Jenny Sanford and Katherine Jackson. Did we even know their names before last week? Can we connect them by anything other than the point size of the headlines surrounding the doomed men in their lives? Is it about what mothers have that allows them to hold themselves together for their children? Or is it as Amelia Earhart would have had us believe when she said, “Courage is the price life exacts for peace?”

These questions insist themselves as one reads today’s newspaper (Yes, most of us who write for and read WVFC still read newspapers).

Jenny Sanford has said that though she knew of her husband’s affair with an Argentinean woman since January of this year, she decided to plug on and keep her home intact until the end of her children’s school year. Descriptions of her paint the picture of a bright, directed woman who could have run the state of South Carolina single-handedly.

Katherine Jackson reared nine children on her own and bore up under the repeated humiliation of her husband’s infidelities. She was Essence Magazine’s mother of the year in 1985. Yet she saw herself shuffled aside as her sons’ careers as performers took off, though it was she who sewed their costumes in the early years when the Jackson Five was but a family-held dream of success. Now she will hold her dead son’s family together, by caring for his three children until the courts decide custody. If you surf the Net, you’ll find that most believe it will be she who will prevail as their legal guardian.

While one can read these raw facts and opinions, we have no way of knowing the day-to- day of the lives and histories of these women (though the TV movie with Angela Bassett, above, tried with Jackson). But we can imagine some of their inner states from what we know of our own.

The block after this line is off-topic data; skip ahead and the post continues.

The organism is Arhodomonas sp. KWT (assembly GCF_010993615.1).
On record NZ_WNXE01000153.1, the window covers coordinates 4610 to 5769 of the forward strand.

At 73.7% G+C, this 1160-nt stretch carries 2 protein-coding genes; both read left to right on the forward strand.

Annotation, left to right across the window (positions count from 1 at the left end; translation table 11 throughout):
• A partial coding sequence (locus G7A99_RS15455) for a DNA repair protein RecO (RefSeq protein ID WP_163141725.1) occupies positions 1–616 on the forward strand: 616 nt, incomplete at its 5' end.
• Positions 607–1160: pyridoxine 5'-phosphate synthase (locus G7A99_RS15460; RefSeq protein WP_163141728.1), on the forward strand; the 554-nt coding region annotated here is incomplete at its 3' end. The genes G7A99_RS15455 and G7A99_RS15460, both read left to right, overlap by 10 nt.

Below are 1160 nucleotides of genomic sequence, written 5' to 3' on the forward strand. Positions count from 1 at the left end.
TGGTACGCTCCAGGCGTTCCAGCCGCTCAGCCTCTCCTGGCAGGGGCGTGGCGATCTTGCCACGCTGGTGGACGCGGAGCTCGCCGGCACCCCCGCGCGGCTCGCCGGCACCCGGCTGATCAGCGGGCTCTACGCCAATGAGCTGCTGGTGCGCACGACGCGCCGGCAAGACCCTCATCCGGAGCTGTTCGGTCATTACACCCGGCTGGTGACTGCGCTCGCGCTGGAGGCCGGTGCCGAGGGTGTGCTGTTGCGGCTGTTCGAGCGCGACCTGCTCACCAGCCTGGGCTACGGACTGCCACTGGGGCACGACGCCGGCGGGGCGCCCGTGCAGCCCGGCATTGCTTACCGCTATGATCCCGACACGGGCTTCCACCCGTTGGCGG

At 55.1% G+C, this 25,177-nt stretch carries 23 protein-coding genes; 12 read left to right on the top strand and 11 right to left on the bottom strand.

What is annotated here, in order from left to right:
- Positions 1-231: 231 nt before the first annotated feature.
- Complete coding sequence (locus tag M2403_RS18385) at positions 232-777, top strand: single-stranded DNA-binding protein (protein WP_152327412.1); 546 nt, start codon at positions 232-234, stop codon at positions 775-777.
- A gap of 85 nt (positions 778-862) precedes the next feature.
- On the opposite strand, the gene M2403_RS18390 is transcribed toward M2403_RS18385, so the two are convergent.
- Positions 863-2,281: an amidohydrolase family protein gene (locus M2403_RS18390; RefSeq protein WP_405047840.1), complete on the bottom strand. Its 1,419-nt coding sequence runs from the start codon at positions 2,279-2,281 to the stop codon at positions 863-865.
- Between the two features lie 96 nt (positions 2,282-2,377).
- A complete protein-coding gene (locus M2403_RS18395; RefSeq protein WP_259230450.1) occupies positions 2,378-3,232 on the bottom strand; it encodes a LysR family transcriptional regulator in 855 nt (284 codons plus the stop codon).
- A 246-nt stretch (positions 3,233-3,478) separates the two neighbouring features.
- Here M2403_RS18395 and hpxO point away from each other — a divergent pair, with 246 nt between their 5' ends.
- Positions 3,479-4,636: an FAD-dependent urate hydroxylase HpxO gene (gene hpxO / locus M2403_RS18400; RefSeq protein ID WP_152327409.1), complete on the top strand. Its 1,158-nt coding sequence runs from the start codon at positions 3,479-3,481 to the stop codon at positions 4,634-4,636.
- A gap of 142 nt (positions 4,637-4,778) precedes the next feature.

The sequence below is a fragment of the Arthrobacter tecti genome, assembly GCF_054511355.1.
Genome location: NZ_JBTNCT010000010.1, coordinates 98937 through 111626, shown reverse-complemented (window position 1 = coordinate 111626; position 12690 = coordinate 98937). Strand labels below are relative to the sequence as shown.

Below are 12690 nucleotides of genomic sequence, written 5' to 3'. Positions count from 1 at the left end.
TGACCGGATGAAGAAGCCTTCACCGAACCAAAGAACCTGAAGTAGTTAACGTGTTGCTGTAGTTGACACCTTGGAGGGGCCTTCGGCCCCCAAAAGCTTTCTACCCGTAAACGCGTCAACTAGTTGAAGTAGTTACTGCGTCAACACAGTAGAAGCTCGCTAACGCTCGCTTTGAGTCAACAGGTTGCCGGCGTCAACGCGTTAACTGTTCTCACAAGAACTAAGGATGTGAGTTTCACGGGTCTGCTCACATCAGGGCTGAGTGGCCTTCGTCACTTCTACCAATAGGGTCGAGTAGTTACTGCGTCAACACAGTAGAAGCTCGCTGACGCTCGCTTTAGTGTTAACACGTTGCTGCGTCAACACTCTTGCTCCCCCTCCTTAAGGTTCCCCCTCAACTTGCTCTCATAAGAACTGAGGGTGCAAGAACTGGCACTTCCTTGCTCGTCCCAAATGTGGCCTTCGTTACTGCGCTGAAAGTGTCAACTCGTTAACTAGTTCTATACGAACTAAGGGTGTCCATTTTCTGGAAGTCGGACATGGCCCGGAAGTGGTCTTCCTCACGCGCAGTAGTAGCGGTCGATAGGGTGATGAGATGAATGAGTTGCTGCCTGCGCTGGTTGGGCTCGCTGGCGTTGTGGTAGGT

As women grow, most of the time they opt for responsibility over distraction, for the care of the next generation over the generation of pleasure for themselves. Two men’s careers came to a standstill this week. One man continues to govern a state as his wife calls for repentance. The other is departed from this world as his mother enacts her calling as a caregiver.  Two women continue on, their eyes as ever on the children for whom they have hopes. Their hopes for themselves seem to have repeatedly been put aside.

There may not be a lesson for the ages here, but there is reason to pause. As a people, we bow to the power of celebrity and political gain. We read the stories of these men in terms of the mighty in free fall. As mature women, let us stop and realize the might of the women who carry on, and resolve to stand as examples of strength and steadfast belief in the value of setting aside self-pi.jpgty and self.

It has been a sad week, as so many of them are on the front pages of America. Let us stop and offer up a moment of support for those whose sacrifice is implicit—between the lines.

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  • Dr Patricia Allen June 29, 2009 at 1:51 pm

    It does occur to me that self care needs to become a valued commodity for women themselves. Selflessness often engenders just more expectations from others that we women of a certain age will manage all those in free fall in our families and communities. It is not in the best interest of the men and often grown children in our lives to encourage us to find our spiritual path, to pursue our passions because, after all, someone has to do the laundry, buy the food, make them a home. If women do not define the boundaries of their lives and line those boundaries with armed sentries, then we can expect no more than the media presents us to be: dutiful, understanding, forgiving, selfless, until our time here just runs out. This is a conversation for our time.